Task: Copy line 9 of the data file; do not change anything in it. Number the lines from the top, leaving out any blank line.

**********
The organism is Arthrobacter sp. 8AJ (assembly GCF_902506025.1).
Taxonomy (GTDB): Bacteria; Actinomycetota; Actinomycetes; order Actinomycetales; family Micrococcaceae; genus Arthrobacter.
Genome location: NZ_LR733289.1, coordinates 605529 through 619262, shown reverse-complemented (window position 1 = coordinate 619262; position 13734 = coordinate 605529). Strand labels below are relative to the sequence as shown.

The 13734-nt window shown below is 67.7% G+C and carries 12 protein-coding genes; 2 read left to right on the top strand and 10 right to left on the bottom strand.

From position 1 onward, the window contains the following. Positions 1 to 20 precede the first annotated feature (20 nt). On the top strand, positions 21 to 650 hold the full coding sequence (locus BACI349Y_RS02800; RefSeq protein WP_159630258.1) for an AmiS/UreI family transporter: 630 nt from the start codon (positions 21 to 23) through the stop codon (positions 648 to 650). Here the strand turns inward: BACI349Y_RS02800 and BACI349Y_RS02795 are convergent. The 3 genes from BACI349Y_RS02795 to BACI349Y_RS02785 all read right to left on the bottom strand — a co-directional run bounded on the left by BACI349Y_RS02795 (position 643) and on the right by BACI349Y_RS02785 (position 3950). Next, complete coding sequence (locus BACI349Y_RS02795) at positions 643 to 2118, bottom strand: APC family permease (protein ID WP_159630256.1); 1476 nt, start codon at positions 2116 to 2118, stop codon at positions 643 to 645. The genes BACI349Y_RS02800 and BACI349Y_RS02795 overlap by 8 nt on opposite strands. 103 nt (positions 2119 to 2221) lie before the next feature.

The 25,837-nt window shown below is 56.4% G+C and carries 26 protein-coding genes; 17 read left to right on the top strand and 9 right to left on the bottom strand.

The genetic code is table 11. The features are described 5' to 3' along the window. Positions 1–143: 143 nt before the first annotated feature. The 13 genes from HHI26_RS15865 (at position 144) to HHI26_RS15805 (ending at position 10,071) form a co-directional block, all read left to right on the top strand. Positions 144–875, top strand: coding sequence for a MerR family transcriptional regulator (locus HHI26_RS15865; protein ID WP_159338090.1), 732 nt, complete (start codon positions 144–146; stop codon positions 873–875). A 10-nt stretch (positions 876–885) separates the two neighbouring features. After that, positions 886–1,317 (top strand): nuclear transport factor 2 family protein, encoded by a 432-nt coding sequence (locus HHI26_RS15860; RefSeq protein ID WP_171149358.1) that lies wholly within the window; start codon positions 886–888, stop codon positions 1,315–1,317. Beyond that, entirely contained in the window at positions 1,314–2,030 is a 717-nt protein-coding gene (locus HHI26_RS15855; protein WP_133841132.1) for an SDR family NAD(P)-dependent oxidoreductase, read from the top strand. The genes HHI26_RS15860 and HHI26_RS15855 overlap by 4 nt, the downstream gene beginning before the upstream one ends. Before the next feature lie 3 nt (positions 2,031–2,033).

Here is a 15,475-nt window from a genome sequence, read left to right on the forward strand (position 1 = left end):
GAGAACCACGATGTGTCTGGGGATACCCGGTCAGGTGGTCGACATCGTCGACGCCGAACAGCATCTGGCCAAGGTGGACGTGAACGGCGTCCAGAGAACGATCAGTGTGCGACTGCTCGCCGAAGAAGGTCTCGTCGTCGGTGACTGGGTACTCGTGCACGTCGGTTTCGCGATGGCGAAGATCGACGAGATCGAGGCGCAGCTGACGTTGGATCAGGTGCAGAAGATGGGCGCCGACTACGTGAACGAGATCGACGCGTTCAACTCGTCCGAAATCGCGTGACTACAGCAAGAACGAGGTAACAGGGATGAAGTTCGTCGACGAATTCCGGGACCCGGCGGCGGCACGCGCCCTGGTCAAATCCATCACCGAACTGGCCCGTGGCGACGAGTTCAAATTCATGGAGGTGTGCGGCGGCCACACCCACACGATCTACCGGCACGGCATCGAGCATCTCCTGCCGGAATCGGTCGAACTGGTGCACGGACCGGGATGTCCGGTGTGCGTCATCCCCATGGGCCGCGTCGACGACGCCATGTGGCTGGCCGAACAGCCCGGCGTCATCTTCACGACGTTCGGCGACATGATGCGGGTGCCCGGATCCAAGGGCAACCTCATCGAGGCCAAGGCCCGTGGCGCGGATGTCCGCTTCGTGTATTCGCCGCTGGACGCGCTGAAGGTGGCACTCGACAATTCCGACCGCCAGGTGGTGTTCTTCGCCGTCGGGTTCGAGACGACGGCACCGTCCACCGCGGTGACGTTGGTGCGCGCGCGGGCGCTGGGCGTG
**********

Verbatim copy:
GAGAACCACGATGTGTCTGGGGATACCCGGTCAGGTGGTCGACATCGTCGACGCCGAACAGCATCTGGCCAAGGTGGACGTGAACGGCGTCCAGAGAACGATCAGTGTGCGACTGCTCGCCGAAGAAGGTCTCGTCGTCGGTGACTGGGTACTCGTGCACGTCGGTTTCGCGATGGCGAAGATCGACGAGATCGAGGCGCAGCTGACGTTGGATCAGGTGCAGAAGATGGGCGCCGACTACGTGAACGAGATCGACGCGTTCAACTCGTCCGAAATCGCGTGACTACAGCAAGAACGAGGTAACAGGGATGAAGTTCGTCGACGAATTCCGGGACCCGGCGGCGGCACGCGCCCTGGTCAAATCCATCACCGAACTGGCCCGTGGCGACGAGTTCAAATTCATGGAGGTGTGCGGCGGCCACACCCACACGATCTACCGGCACGGCATCGAGCATCTCCTGCCGGAATCGGTCGAACTGGTGCACGGACCGGGATGTCCGGTGTGCGTCATCCCCATGGGCCGCGTCGACGACGCCATGTGGCTGGCCGAACAGCCCGGCGTCATCTTCACGACGTTCGGCGACATGATGCGGGTGCCCGGATCCAAGGGCAACCTCATCGAGGCCAAGGCCCGTGGCGCGGATGTCCGCTTCGTGTATTCGCCGCTGGACGCGCTGAAGGTGGCACTCGACAATTCCGACCGCCAGGTGGTGTTCTTCGCCGTCGGGTTCGAGACGACGGCACCGTCCACCGCGGTGACGTTGGTGCGCGCGCGGGCGCTGGGCGTG